Sleep Deprived? Avoid Using Nuvigil

Pricey Nuvigil competes with coffee—and has a lot more side effects. Nuvigil “may lead to limited physical or psychological dependence…” Cephalon also reports plenty of side effects ranging from headache, nausea, skin rashes, hallucinations and depression.

By
Bloomberg
August 14, 2011

Roger Greer, a 45-year-old water treatment plant worker from Coatesville, Pa., was surfing the Internet when he discovered that his constant fatigue had a medical name: shift work sleep disorder. The starting time of Greer’s job rotates weekly, leaving him sleepy on the job and ornery at home. The website had an ad suggesting he ask his doctor if an alertness pill made by Cephalon (CEPH), called Nuvigil, is right for him. A year later, “I don’t have those sleepy moments,” says Greer. “Now at 3 in the morning, the absolute worst time for anybody, I no longer have the fear of missing something here at work.”

Workers like Greer are prime targets for a Cephalon marketing campaign—on the Internet and radio, in doctors’ offices, and at community meetings—that aims to educate America’s 15 million shift workers about the disorder. For the drug maker, it’s a way to build brand recognition and sales for Nuvigil, a newer version of its blockbuster narcolepsy drug, Provigil, which loses patent protection next year. But the campaign has sparked concern by some doctors about whether a pharmaceutical solution is the best way to stay alert on the job. Nuvigil hasn’t been proved more effective than coffee, is classified as possibly addictive, and carries side effects that can be fatal, according to the drug’s label.

“We as a society rely too much on pills and medication,” says Robert Basner, director of Columbia University’s Cardiopulmonary Sleep and Ventilatory Disorders Center. “That’s not always the best approach. Caffeine is a very good wake-promoting agent, and it’s a lot cheaper.”

Cephalon is spending $3.6 million on radio ads pitching Nuvigil, plus about $490,000 annually on the Internet effort and informational booths at community events. That’s a small percentage of the $1.1 billion in annual sales that will be at risk after Provigil goes off-patent. Israel’s Teva Pharmaceutical Industries (TEVA) agreed in May to buy Cephalon for $6.2 billion in part because of Nuvigil’s prospects. The drug’s sales are growing at a 50 percent annual rate.

Bethany Young, a 27-year-old Teas Valley (W. Va.) medical technologist, was given free samples of Nuvigil after complaining to her new doctor that she couldn’t focus during her 7 p.m. to 7 a.m. hospital shifts. During six years of night work, she struggled to get out of bed, gained 60 pounds, and developed hypothyroidism. At first the drug made her feel euphoric. Soon that effect began to melt away after an hour, replaced by feelings of anxiety and stress, she says, and when she tried to stop using it after a few months, she initially couldn’t. “I was getting hooked on it. I couldn’t quit. This drug is the devil. It was for me, anyway.”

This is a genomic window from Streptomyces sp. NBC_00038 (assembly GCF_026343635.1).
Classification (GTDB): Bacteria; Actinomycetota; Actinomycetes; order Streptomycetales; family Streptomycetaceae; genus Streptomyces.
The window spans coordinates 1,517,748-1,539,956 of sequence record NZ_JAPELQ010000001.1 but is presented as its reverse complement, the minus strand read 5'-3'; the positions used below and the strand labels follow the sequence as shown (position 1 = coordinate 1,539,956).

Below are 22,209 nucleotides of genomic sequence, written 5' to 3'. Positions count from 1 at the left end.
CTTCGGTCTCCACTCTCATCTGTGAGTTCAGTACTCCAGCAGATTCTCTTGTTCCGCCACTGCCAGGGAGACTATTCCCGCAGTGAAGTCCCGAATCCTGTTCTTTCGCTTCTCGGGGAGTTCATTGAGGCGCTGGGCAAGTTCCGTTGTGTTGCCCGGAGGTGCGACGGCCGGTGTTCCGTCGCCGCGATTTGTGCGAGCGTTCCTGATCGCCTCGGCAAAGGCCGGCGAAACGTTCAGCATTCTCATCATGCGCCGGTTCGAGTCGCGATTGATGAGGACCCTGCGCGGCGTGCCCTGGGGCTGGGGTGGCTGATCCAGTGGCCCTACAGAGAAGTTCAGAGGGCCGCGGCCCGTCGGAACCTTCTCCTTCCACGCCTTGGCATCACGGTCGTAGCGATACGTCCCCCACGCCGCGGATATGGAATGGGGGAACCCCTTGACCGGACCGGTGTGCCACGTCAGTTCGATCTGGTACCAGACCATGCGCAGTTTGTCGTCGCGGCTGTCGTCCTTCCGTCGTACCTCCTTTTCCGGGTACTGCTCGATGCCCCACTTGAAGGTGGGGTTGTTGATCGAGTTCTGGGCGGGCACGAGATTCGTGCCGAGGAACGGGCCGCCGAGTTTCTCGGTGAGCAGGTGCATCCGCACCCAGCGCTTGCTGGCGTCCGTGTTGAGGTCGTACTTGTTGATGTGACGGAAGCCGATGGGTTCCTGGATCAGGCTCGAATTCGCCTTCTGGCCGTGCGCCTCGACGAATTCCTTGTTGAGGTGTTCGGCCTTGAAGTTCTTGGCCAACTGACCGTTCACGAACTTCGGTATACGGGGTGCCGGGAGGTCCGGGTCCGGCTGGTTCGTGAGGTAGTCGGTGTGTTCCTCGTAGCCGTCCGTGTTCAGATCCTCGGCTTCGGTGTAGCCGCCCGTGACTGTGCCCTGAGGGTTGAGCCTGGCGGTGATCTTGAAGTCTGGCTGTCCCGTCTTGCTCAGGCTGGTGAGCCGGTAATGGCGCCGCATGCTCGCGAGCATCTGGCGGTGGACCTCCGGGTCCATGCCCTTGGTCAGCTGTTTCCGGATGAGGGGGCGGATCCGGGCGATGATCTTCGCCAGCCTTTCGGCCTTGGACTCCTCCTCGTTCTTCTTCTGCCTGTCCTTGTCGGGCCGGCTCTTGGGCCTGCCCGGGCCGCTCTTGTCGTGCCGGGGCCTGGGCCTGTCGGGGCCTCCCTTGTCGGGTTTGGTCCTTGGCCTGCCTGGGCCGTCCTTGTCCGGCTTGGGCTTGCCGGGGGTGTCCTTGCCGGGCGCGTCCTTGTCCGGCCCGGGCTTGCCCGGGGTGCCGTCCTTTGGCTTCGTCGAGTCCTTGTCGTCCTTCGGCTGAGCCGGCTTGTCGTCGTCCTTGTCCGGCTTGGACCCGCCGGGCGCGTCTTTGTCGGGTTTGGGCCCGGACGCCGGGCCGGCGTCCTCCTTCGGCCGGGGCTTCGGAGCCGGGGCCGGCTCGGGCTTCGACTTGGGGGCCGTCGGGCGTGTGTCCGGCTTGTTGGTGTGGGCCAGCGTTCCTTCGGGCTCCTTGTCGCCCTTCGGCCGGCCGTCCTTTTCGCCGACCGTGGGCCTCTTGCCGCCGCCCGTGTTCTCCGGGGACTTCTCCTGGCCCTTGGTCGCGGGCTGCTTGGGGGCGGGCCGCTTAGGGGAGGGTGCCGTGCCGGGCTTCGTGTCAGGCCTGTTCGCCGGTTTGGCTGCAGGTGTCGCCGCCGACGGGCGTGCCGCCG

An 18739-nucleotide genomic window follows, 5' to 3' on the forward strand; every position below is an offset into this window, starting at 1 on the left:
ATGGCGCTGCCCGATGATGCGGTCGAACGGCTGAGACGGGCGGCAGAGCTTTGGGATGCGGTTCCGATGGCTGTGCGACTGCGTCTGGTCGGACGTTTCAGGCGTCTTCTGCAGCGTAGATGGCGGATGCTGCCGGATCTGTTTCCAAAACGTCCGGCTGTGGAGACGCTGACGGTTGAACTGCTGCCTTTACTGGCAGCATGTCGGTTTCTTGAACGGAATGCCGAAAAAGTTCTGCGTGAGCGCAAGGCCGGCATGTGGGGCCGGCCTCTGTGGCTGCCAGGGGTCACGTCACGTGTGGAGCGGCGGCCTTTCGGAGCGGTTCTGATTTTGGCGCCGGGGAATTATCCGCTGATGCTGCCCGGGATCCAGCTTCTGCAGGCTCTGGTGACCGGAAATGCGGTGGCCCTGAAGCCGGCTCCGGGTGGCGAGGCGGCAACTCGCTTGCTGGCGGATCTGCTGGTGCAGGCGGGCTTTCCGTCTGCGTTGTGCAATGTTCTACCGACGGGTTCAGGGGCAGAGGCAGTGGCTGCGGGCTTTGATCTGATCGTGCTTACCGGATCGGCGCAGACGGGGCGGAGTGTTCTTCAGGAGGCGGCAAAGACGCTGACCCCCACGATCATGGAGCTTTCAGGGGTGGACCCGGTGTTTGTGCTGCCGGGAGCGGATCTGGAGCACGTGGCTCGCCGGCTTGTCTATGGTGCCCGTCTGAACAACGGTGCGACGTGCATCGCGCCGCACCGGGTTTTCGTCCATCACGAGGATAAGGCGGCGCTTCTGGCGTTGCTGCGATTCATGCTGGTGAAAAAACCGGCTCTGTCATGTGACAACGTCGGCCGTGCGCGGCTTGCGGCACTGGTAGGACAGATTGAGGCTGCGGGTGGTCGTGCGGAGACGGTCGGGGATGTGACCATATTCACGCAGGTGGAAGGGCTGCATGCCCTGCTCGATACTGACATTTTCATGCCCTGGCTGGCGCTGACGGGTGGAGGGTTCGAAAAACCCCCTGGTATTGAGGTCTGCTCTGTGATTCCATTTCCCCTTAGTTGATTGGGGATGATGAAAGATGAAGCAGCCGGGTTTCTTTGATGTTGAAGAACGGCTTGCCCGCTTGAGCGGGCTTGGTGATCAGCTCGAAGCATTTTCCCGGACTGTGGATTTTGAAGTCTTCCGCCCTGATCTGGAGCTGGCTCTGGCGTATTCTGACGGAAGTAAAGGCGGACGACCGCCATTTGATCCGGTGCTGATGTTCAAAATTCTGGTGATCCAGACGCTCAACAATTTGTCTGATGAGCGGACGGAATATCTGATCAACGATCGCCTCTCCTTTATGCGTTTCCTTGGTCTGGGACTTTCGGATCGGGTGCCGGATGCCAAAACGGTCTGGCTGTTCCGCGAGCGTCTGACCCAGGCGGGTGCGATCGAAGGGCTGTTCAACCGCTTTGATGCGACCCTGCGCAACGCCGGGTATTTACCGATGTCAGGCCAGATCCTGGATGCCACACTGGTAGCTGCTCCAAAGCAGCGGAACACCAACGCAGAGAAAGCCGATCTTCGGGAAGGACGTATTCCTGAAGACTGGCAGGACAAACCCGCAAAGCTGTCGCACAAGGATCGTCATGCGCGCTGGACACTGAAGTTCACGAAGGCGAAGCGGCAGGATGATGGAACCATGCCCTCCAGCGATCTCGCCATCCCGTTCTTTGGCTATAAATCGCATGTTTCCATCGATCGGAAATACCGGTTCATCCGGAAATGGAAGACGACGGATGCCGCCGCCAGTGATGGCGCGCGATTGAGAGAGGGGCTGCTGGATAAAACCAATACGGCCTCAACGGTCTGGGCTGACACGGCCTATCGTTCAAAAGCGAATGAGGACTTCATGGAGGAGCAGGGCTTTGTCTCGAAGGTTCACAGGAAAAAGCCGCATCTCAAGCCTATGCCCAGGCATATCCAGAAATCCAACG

Cephalon says that because medications like Nuvigil “may lead to limited physical or psychological dependence, we encourage physicians to follow patients closely.” The company also reports plenty of side effects that can accompany Nuvigil use, ranging from headache, nausea, and skin rashes to hallucinations and depression.

Cephalon’s media campaign is its first to widely trumpet alertness pills by stressing the recognition of shift work disorder by doctors and sleep experts, who estimate the malady may affect one in four shift workers. Although Cephalon doesn’t claim Nuvigil works better than other approaches, the company says that between 2007 and 2009 it studied 359 shift workers for six weeks and found 77 percent of those who took Nuvigil said they were more alert for the last part of their shift and the drive home, compared with 57 percent given a placebo.

“What we are doing is educating doctors and the public about this disorder,” says Charles Altman, Cephalon’s senior medical director. “Doctors often don’t ask patients what hours they work. In our 24/7 society, it doesn’t matter if you are a nurse or an information technology worker or in finance, we are called upon more and more to work odd hours that are against the grain of the way our internal clock works.”

Critics, however, say the diagnosis of shift work sleep disorder is so broad that people with irregular hours who have trouble staying awake at night can get the pills even without trying non-drug strategies first. “It’s not a diagnosis that is crisp and determined by clear-cut, objective data, which opens it up to criticism,” says Lois Krahn, chair of psychiatry at the Mayo Clinic in Scottsdale, Ariz. “When [patients] have done everything they can to get more sleep, and they still have trouble staying awake, that’s when drug therapy comes in.”